Compliance to standards (e.g., GDPR, HIPAA, PCI-DSS, SOC 2) is a priority for companies of all sizes, as can be seen from the rapid growth of the GRC market. Security tools address cloud data compliance by mapping sensitive data assets to relevant compliance standards, and highlighting the necessary controls such as encryption, access control, or data retention policies. They also monitor data movement to identify flows which violate residency or isolation requirements.

4. Access governance

Effective access governance ensures that sensitive information is accessible only by authorized accounts (individuals or software tools) and follows the principle of least privilege. Data security platforms reduce the risk of unauthorized access by providing visibility into user permissions, helping admins monitor and control access to sensitive data, as well as quickly identify gaps between who has access to a particular dataset versus who actually accesses it.

5. Real time monitoring and alerting (DDR)

Businesses can’t accept a mean time to detect (MTTD) of days or weeks for a breach incident. Real-time monitoring and alerting capabilities help identify and contain attacks almost immediately. Since agent-based solutions often aren’t viable, data security platforms need to use alternative methods, such as monitoring cloud logs, to identify anomalous access patterns or suspicious behavior related to sensitive data. Swift detection enables security teams to mitigate threats more effectively.

6. Shadow data detection

Shadow data refers to unknown, hidden, or overlooked copies of sensitive information that may not be properly secured and monitored. A data security platform detects and classifies shadow data across structured and unstructured storage – enabling security teams to address potential vulnerabilities and reduce the risks associated with unmonitored environments.

7. Malware analysis

Both internal and external users might need permissions to store data in a company’s cloud object storage (S3 / Azure Blob / Google Cloud Storage). For example, an automated machine learning tool might allow user input in the form of XLSX files. However, this can lead to malware-infected files being uploaded to cloud storage. The data security platform should scan existing and incoming files for known malware signatures and identify malicious files in object storage, so that they can be properly isolated and investigated.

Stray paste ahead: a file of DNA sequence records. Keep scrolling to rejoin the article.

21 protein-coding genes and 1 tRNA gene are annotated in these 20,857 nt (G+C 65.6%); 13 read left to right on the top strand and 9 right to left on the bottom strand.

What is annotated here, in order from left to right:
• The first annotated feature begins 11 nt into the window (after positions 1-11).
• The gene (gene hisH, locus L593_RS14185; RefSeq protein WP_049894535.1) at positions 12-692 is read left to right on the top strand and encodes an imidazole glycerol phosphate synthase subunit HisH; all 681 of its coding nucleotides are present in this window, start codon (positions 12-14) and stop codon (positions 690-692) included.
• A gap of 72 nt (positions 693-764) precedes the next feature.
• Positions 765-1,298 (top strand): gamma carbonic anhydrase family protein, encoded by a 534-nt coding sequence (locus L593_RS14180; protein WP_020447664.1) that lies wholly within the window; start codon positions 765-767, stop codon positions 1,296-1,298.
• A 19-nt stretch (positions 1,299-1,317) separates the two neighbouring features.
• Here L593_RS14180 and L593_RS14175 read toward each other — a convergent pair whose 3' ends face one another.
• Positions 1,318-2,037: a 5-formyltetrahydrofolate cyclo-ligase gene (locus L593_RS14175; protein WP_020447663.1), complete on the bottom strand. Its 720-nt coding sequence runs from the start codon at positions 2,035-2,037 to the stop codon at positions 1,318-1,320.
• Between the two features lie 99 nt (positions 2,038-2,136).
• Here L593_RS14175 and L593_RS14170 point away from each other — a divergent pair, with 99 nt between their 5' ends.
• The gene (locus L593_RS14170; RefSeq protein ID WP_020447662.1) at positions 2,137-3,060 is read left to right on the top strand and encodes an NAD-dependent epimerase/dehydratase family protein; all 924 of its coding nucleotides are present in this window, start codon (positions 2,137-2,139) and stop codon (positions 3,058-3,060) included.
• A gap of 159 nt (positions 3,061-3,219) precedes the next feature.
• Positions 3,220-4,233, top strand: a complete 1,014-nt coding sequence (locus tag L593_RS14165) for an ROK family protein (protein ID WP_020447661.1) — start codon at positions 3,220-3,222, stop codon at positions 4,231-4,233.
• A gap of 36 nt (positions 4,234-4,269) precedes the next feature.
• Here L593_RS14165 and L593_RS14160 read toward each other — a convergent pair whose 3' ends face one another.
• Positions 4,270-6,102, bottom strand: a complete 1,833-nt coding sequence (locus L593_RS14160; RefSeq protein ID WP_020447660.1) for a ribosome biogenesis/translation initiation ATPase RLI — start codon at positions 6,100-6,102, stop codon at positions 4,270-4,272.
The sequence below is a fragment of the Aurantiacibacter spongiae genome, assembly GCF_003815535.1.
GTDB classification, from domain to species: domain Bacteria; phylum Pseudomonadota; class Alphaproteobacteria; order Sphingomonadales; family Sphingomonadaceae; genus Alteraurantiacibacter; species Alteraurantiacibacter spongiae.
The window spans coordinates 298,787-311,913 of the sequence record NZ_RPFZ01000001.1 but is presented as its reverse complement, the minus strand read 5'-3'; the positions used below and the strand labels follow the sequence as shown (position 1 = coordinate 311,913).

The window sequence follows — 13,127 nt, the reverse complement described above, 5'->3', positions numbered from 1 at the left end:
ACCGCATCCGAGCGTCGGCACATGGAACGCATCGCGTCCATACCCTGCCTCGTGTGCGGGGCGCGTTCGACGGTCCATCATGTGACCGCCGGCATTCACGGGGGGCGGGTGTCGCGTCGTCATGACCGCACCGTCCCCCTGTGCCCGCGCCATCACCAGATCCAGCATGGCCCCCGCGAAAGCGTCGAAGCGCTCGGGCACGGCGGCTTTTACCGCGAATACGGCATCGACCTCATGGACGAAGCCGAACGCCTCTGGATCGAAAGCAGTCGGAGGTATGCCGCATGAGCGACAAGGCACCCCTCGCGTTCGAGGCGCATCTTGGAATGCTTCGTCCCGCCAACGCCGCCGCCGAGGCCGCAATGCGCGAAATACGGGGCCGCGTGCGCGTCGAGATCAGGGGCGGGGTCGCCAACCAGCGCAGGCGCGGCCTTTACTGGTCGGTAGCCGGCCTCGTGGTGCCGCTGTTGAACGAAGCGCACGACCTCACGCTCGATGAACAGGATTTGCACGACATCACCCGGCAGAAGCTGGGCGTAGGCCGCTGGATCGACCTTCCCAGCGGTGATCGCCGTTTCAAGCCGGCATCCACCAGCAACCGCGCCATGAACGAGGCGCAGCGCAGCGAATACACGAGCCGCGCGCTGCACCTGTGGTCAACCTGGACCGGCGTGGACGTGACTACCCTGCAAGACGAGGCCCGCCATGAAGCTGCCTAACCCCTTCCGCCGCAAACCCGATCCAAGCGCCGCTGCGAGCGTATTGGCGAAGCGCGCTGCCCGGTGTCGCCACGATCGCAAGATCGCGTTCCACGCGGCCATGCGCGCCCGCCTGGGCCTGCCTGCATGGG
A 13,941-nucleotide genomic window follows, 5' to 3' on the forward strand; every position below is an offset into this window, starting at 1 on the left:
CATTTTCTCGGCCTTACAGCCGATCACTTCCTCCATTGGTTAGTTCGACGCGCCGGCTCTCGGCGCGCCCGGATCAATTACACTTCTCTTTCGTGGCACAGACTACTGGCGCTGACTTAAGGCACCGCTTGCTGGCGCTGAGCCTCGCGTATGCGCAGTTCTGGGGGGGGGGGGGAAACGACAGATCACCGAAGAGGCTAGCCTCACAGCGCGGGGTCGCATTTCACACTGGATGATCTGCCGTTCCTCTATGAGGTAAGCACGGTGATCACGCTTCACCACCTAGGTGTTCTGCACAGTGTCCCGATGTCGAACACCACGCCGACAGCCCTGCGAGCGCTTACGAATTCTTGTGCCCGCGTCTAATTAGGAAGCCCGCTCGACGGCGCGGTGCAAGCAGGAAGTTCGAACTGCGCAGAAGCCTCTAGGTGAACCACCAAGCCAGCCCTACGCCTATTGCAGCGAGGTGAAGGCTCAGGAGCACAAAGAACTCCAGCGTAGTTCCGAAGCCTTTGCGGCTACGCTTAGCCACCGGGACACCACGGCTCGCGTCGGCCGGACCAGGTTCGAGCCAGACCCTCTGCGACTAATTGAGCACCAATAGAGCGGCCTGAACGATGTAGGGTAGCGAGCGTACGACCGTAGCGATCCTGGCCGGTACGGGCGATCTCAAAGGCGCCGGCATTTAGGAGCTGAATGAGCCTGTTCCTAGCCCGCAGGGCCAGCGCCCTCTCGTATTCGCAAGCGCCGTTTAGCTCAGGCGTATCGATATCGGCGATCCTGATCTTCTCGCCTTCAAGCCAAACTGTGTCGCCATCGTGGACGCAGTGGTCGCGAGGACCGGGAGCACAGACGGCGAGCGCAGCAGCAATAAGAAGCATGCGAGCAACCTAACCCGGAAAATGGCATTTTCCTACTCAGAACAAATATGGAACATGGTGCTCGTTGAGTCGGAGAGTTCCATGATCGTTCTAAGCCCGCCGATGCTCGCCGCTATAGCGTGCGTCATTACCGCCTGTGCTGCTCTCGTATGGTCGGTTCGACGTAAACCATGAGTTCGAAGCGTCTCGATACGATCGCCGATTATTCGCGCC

Users need to be able to upload data (partners / users). But this data can be infected.

8. Data hygiene

Enforcing best practices is key to any security strategy. In the context of sensitive data, this includes measures such as managing retention policies, redundancy measures, and backups. Data security tools help streamline this process by alerting security teams or data owners when best practices are not being followed.

9. Support for multi-cloud environments

Businesses are increasingly storing data across multiple public cloud platforms (e.g. Azure + Snowflake). To streamline operations and reduce complexity, data security platforms should allow organizations to apply the same security policies and threat modeling across multi-cloud environments. This functionality is typically missing from the native tools provided by cloud service providers.

Additional Evaluation Criteria and Differentiators

Once you’ve determined that a set of data security solutions have the key capabilities that support your use case, you’ll want to evaluate them based on the following differentiators:

Threat model

The most robust engine will not deliver on security requirements without an accurate and up-to-date threat model. Check that the solution is backed by a strong research team with a proven track record of identifying new threats to cloud environments. You’ll also want to ensure that the underlying model is continuously updated based on new attack vectors and weaknesses revealed in previous attacks.

Breadth of coverage

Determine whether the platform you’re evaluating provides comprehensive coverage across the diverse array of data stores that your organization currently uses or plans to use in the future. This can include IaaS, PaaS, and DBaaS. You should also consider the velocity in which new sources are added, and whether the team behind the platform is staying current on the latest risks and vulnerabilities associated with each data store.


Consider the resources you’ll need to spend on implementation and the effects a security tool may have on your existing systems. A data security platform automates the API connections and other deployment prerequisites will reduce the burden on your team. Agentless deployment is faster and minimizes the permissions required - and it’s often the only feasible option when you don’t have access to the physical servers (as is the case with most PaaS and DBaaS).

The platform should be designed to operate out-of-band and without requiring a live database connection, so that it continuously monitors your infrastructure without directly impacting your data services' performance. The ability to do so without requiring database credentials can expedite implementation and evaluation.


It goes without saying that your data security platform should be… secure. Check whether any sensitive data leaves your account for scanning or classification (it shouldn’t). Verify that the vendor has the necessary certifications (ISO 27001, SOC 2 Type 2, etc.)

Integrations ecosystem

You’ll want your data security platform to integrate with other parts of your security stack. The most relevant would typically be SOAR, SIEM, and SOC solutions, as these will enable you to act on the insights surfaced by the data security tool. Integrating with your Identity Provider (IdP) helps provide a rich view of active identities for each data asset, adding a valuable context layer for making informed access decisions for sensitive data.